Loop to resume drug testing for festival season

Drug-checking charity The Loop will resume its drug testing programmes at UK music festivals this year, following its successful application for a licence from the Home Office.

Substances will be tested onsite at the events in the charity’s mobile lab, providing ‘rapid information to help keep festival attendees safe’. The organisation will also be sharing information with agencies such as health services and police to help increase understanding of local drug markets, it says.

The onsite services will provide ‘back of house’ testing, The Loop states, which means rapid analysis of drugs obtained from amnesty bins, confiscations and submissions from paramedics following drug-related medical incidents. It is distinct from ‘front of house’ checking where members of the public can submit drugs they intend to use for testing, and which are then returned to them.

Katy Porter: Accurate information enables effective harm reduction

‘The drug market is changing, and we are able to plan and prepare in our harm reduction messaging and response when we are informed regarding the drugs which are in circulation, and equipped with accurate and current information,’ said Loop CEO Katy Porter.

The licences have been issued ‘under strict conditions to drug testing organisations to operate at some of the leading festivals in the UK,’ the Home Office stated. ‘Confiscated or surrendered drugs will be tested on site and public alerts will be cascaded to festival goers if extremely potent drugs are detected to protect the public as much as possible and help prevent drug-related harm. This will also provide an important source of data for the government’s early warning system in tracking the prevalence of emerging threats, such as synthetic opioids, so that police and health support services can take swift action to contain the problem should any be identified.’ More licences are expected to be issued in the coming weeks, it added.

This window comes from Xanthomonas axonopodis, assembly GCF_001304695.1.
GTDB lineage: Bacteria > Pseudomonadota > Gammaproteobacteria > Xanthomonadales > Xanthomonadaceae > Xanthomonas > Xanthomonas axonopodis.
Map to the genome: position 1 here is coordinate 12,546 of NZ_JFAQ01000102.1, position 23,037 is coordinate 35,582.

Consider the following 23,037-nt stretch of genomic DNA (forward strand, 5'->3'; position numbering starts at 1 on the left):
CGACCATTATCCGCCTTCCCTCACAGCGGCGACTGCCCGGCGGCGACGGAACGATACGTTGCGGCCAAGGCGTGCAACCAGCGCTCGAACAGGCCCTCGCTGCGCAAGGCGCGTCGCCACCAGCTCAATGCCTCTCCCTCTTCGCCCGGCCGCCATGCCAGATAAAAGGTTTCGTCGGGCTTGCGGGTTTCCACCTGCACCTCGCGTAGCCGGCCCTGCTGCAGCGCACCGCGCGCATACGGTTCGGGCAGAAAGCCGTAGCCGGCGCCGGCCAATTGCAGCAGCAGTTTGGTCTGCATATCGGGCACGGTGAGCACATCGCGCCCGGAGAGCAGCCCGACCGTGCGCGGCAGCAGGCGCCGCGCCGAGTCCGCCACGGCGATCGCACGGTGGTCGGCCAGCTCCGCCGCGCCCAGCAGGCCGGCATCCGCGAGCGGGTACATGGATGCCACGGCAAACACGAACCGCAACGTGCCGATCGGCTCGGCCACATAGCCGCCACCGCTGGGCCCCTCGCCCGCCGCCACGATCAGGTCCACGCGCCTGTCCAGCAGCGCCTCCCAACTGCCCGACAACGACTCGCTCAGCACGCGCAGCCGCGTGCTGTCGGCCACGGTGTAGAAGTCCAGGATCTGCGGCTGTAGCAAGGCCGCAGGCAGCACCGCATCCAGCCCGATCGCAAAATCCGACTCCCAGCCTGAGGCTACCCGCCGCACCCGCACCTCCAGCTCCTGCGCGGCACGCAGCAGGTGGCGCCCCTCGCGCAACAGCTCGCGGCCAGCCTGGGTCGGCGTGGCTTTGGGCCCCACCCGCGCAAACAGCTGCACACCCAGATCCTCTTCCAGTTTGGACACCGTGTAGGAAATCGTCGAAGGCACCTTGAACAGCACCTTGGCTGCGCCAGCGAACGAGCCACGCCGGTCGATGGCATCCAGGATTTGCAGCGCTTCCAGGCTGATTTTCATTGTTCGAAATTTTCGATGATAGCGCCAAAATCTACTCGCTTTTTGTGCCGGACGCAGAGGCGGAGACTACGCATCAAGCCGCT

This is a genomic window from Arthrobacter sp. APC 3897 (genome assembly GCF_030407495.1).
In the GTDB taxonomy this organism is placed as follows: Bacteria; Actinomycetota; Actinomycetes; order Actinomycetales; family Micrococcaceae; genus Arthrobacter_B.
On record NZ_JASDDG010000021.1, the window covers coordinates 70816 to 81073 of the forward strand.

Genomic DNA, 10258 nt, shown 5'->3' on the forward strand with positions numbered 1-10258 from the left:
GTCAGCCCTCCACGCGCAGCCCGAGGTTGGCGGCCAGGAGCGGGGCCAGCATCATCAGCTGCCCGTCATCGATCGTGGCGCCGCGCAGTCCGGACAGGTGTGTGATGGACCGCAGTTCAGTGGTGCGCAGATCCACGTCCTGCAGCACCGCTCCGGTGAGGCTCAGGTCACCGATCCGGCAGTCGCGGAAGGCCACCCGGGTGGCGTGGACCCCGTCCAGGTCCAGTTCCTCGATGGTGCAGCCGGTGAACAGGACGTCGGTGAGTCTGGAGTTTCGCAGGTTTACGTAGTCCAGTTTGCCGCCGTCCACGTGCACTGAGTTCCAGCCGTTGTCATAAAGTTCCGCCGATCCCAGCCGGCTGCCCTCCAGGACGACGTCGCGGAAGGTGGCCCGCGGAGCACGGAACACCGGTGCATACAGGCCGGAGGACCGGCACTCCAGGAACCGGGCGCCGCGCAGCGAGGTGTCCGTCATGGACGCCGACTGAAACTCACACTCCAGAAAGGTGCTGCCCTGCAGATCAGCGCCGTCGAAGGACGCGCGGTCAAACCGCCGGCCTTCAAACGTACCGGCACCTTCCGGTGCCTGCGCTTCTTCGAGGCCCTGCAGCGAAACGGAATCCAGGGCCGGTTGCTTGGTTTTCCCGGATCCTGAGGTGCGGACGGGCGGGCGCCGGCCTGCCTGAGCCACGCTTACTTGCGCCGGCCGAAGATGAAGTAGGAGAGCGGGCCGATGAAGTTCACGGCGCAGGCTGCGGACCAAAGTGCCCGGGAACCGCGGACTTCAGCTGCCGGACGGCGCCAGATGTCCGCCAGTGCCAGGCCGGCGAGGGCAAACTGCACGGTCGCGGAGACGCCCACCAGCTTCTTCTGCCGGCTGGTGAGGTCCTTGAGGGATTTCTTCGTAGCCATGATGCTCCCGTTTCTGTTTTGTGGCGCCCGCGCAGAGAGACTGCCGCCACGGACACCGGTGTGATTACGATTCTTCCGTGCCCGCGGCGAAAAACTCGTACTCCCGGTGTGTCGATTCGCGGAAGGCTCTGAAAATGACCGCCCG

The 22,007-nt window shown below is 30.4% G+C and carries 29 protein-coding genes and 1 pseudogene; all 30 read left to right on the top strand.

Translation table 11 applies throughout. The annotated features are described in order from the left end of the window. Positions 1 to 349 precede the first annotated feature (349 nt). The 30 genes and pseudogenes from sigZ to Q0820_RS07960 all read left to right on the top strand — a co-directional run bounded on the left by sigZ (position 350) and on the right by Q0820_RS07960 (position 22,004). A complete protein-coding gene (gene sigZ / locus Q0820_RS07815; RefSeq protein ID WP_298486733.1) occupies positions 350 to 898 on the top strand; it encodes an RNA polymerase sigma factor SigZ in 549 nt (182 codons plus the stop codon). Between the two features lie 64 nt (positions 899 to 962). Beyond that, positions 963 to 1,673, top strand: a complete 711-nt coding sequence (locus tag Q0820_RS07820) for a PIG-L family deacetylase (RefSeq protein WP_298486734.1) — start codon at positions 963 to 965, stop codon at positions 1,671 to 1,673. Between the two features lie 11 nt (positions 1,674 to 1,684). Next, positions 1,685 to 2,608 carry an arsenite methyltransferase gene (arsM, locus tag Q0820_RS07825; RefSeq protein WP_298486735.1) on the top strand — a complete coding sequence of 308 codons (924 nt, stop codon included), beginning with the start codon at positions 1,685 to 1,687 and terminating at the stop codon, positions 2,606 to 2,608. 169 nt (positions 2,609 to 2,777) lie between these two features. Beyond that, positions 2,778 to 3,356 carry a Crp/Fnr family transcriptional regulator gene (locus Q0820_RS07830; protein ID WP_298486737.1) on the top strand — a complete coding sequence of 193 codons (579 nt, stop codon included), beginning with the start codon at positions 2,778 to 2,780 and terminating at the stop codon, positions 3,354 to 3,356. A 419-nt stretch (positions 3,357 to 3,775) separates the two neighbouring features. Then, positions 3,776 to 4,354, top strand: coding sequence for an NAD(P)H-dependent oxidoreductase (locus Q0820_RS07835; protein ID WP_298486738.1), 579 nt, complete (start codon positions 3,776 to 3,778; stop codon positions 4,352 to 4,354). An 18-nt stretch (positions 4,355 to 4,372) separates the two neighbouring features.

Vaping in young people has tripled since disposable e-cigs entered the market

Meanwhile, new research from UCL shows that the proportion of 18- to 24-year-olds who vape has ‘tripled since disposable e-cigarettes entered the market’ – up from 9 per cent in May 2021 to 29 per cent in May last year. However, smoking in this age group has fallen from 25 per cent to 21 per cent over the same period, says the study, which is published in The Lancet Regional Health – Europe. Older age groups saw smaller increases in vaping and ‘smaller or no declines’ in smoking.

‘While action is needed to counter the rise in vaping among young people who otherwise would not use nicotine, policies should avoid signalling that e-cigarettes are a worse alternative to smoking tobacco,’ said senior author Dr Sarah Jackson. ‘Vaping may not be risk-free, but smoking is uniquely lethal.’

The government’s tobacco and vapes bill, which aimed to create a ‘smoke-free generation’ by raising the legal age of smoking by a year each year until it applied to the whole population (https://www.drinkanddrugsnews.com/government-plans-smoke-free-generation/) has been shelved following the announcement of a July election. However, both Labour and the Conservatives have stated they intend to introduce the legislation if elected.

Trends in vaping and smoking following the rise of disposable e-cigarettes: a repeat cross-sectional study in England between 2016 and 2023 available here 

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